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Mutations in DNA damage response genes and breast cancer susceptibility

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The risk of breast cancer is greatly increased in women who carry a mutation in one of the breast cancer susceptibility genes BRCA1 or 2. In the years since these genes were first isolated, evidence of their function in DNA damage responses and the DNA repair mechanism has accumulated. The DNA damage resulting from ionising and UV irradiation activates the ataxia-telangiectasia-mutated (ATM) and ataxia-telangiectasia- and RAD3-related (ATR) protein kinases, which in turn leads to the phosphorylation of BRCA proteins and other downstream targets such as CHEK2. It is known that the BRCA1 and 2 and CHEK2 gene products are cellular proteins that function to sense DNA damage, and to activate genes that both prevent cell cycle progression and initiate the DNA repair process. Several articles published over the last year have broadened our understanding of this pathway and its relevance to breast cancer risk and development.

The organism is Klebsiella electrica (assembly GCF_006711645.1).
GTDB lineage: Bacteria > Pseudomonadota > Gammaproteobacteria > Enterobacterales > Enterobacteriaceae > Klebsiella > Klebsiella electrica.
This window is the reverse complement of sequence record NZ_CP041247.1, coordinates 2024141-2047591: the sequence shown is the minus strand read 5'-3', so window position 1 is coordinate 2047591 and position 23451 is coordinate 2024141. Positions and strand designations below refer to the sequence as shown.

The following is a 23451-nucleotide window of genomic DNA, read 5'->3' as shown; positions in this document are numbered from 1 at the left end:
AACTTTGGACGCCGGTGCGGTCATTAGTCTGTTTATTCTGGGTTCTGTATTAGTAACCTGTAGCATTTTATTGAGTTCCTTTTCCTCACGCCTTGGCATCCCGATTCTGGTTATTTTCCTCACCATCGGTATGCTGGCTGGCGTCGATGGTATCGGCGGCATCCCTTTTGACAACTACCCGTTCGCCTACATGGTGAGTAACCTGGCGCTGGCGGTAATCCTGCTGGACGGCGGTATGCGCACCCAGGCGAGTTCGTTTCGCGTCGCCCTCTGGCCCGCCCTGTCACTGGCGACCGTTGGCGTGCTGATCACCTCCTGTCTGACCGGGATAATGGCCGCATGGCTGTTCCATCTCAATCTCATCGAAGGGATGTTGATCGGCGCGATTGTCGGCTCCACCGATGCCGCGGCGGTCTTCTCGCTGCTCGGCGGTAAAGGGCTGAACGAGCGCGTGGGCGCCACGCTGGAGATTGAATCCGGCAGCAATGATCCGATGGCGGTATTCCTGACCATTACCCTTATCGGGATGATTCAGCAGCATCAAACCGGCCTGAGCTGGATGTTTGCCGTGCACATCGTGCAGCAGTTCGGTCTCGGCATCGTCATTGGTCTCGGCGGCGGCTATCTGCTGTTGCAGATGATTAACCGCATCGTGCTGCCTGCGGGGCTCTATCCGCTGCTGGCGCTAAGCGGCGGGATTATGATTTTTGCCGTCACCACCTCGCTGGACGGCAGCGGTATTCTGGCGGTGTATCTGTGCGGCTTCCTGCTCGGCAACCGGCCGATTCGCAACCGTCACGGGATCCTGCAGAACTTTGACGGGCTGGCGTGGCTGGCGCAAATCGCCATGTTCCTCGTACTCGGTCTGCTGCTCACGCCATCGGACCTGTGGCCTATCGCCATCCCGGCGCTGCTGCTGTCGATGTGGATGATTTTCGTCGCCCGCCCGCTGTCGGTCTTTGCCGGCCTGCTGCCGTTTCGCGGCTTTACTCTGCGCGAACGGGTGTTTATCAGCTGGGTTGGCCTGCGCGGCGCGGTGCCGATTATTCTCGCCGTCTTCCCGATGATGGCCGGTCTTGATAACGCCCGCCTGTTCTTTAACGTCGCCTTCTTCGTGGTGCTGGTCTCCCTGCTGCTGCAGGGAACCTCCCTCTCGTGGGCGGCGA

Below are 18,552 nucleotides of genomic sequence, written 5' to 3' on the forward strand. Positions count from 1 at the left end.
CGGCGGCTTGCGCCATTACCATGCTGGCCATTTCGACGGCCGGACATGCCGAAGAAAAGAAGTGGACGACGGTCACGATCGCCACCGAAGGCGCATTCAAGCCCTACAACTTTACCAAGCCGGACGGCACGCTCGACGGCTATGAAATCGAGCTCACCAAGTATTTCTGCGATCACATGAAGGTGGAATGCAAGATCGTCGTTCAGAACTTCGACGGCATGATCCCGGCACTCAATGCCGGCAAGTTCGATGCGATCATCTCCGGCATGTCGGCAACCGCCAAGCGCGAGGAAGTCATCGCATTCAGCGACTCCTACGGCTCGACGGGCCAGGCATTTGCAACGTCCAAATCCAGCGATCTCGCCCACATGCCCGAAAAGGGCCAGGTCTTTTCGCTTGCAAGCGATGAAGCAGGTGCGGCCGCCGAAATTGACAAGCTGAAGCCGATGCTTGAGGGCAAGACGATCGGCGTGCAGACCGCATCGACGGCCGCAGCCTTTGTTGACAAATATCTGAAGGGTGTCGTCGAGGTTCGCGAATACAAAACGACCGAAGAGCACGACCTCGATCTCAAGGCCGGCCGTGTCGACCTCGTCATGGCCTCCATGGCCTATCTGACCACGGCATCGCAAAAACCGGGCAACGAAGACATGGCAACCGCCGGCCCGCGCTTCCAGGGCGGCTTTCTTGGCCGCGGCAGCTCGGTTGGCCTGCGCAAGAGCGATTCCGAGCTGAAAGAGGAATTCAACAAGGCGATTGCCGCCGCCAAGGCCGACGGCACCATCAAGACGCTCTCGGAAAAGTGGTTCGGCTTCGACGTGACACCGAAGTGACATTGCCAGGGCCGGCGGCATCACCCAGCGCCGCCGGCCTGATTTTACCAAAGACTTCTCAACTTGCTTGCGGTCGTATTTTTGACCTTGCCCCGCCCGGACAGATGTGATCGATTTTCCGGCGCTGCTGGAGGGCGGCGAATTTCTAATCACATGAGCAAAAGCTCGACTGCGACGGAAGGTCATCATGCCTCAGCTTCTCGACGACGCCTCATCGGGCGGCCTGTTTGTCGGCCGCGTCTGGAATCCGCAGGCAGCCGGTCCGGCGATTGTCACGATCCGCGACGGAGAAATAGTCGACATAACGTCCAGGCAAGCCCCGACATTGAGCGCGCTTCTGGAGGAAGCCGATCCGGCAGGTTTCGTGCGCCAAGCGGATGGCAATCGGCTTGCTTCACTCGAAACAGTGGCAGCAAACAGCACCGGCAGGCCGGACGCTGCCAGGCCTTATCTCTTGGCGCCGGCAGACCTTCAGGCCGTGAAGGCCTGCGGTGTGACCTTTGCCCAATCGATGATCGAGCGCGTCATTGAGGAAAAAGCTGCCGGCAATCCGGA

BRCA1 and 2 mutations in women at increased risk of cancer are often predicted to lead to truncated proteins lacking the C-terminal region. Recently, the crystal structure of the functionally important BRCA1 C-terminal (BRCT) repeat region has been resolved by Williams and colleagues [1]. The data demonstrate that BRCT repeats within the protein are similar in structure, and pack together in a head to tail alignment. Interestingly, BRCA1 missense mutations that increase susceptibility to breast cancer cluster at the predicted interface between these repeats and destabilise the structure. This supports the functional importance of the BRCT repeat domain in cellular responses to DNA damage and breast cancer susceptibility. Another report by Chiba and Parvin has identified 4 distinct, multi-protein, BRCA1-containing, cellular complexes [2]. These include a complex with RAD50 (a molecule known to be involved in DNA damage response), a complex containing RNA Polymerase II, and a previously uncharacterised complex that forms in response to DNA replication inhibition, and contains the BRCA1-associated RING domain protein BARD1. Evidence continues to emerge of other links between DNA damage response genes, such as BRCA1, and DNA repair (for example, [3]). BRCA1 can, it turns out, trigger global genome repair independently of p53, and also induce expression of the nucleotide excision repair genes XPC, DDB2 and GADD45.